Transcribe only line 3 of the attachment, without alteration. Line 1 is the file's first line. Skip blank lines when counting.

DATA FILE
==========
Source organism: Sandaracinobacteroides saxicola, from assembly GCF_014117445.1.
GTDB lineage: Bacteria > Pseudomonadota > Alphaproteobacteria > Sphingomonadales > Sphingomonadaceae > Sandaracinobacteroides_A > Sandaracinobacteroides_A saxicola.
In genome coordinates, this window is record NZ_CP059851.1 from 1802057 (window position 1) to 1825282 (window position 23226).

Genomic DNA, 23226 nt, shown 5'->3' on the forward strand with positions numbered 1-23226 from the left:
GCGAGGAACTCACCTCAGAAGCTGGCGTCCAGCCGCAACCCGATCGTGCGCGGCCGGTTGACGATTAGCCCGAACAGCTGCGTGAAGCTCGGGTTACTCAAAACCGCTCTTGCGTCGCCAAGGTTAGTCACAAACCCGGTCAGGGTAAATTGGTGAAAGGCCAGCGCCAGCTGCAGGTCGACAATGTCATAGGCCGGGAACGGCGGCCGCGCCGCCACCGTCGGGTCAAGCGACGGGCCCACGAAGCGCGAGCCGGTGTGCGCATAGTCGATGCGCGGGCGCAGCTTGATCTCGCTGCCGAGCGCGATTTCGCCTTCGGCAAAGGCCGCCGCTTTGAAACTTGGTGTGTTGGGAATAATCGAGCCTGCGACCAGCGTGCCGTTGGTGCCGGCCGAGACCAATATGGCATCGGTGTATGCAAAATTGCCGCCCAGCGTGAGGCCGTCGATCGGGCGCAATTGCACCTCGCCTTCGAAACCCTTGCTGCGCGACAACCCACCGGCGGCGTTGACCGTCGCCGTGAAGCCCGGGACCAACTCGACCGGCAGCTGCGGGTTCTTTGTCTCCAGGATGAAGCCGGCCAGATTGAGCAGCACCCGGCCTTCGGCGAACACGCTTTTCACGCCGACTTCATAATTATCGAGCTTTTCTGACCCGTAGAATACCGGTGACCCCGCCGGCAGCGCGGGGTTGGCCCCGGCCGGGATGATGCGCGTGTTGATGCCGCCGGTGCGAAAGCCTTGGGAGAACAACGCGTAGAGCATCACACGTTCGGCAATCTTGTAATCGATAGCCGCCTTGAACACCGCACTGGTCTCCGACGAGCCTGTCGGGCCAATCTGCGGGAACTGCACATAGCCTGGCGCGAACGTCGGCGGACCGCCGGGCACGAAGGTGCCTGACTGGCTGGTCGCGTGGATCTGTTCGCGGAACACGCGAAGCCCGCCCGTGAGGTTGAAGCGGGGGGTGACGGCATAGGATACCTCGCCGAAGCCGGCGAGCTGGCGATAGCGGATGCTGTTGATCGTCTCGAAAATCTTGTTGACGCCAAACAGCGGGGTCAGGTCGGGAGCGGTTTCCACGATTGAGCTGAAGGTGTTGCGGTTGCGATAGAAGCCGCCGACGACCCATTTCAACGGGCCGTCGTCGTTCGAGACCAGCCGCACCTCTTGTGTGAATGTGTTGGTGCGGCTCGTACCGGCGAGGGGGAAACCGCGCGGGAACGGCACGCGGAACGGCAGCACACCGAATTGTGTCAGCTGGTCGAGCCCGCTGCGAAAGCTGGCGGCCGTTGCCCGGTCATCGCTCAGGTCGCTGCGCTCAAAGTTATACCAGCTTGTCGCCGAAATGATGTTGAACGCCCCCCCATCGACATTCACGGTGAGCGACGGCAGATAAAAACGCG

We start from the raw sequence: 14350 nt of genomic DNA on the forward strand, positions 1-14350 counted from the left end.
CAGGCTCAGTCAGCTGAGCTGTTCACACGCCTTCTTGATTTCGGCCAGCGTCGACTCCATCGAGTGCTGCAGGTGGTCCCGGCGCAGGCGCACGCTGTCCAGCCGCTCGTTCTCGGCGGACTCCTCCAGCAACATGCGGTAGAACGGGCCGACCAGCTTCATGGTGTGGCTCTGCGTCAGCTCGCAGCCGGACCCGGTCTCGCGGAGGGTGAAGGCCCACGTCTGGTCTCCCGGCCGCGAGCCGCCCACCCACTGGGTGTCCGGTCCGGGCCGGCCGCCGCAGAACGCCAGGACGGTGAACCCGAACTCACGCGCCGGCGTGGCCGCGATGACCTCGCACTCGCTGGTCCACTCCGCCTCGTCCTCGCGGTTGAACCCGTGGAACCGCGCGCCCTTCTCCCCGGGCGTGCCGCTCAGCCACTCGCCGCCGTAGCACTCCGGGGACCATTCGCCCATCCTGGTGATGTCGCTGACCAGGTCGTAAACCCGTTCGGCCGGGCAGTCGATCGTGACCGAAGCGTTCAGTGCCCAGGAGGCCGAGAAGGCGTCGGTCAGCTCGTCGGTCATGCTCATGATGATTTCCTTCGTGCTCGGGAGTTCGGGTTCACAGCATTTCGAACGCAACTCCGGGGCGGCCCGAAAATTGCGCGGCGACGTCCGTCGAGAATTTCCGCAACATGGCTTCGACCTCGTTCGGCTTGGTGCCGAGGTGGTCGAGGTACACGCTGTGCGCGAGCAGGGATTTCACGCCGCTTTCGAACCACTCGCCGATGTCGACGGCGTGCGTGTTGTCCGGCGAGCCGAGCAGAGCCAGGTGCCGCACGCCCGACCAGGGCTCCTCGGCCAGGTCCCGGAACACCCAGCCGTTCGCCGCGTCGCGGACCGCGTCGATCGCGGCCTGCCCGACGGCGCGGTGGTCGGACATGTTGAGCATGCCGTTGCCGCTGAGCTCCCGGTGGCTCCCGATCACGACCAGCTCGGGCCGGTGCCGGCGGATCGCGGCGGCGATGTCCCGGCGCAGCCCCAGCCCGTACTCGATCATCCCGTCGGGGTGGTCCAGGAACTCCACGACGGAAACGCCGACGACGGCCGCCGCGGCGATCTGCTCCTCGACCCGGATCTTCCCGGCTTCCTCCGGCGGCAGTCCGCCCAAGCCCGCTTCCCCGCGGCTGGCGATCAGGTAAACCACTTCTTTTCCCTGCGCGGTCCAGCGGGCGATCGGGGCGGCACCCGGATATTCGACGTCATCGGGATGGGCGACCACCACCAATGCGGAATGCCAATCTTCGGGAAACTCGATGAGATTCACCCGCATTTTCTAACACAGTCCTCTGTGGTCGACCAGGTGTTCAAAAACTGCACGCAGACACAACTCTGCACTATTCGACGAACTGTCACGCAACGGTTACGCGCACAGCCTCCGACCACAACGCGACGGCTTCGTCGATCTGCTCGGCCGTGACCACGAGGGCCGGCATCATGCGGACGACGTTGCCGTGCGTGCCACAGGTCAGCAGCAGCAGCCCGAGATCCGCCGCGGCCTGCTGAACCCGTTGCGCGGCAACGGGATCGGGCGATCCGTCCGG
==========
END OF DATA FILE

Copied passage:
In genome coordinates, this window is record NZ_CP059851.1 from 1802057 (window position 1) to 1825282 (window position 23226).